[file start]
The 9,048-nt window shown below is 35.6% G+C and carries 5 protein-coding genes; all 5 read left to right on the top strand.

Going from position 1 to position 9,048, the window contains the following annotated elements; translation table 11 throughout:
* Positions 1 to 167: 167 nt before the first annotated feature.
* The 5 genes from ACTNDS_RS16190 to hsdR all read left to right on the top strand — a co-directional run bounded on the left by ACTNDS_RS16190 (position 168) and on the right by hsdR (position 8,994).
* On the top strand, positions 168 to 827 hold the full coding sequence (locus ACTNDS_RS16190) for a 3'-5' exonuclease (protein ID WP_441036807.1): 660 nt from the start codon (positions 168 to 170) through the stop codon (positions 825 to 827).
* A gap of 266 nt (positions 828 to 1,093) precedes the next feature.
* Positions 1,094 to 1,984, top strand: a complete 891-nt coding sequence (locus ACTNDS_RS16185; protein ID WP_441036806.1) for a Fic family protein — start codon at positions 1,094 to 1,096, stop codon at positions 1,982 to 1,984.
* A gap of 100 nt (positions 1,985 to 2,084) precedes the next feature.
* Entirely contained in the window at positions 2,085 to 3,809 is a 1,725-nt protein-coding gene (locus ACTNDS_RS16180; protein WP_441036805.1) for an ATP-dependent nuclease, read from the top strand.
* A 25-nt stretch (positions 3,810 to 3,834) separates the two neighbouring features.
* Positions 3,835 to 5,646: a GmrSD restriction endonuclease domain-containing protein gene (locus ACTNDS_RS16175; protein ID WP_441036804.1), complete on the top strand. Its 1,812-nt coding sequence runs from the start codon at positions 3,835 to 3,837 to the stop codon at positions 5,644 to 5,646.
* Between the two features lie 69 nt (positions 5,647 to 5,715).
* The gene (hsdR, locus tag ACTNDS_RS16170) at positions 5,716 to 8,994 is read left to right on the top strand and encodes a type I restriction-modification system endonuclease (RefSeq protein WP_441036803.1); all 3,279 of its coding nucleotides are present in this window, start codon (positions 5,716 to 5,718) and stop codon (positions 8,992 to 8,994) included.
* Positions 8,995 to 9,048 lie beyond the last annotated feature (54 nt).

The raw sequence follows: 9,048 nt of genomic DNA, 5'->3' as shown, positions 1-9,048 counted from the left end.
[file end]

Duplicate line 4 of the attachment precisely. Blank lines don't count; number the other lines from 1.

* The 5 genes from ACTNDS_RS16190 to hsdR all read left to right on the top strand — a co-directional run bounded on the left by ACTNDS_RS16190 (position 168) and on the right by hsdR (position 8,994).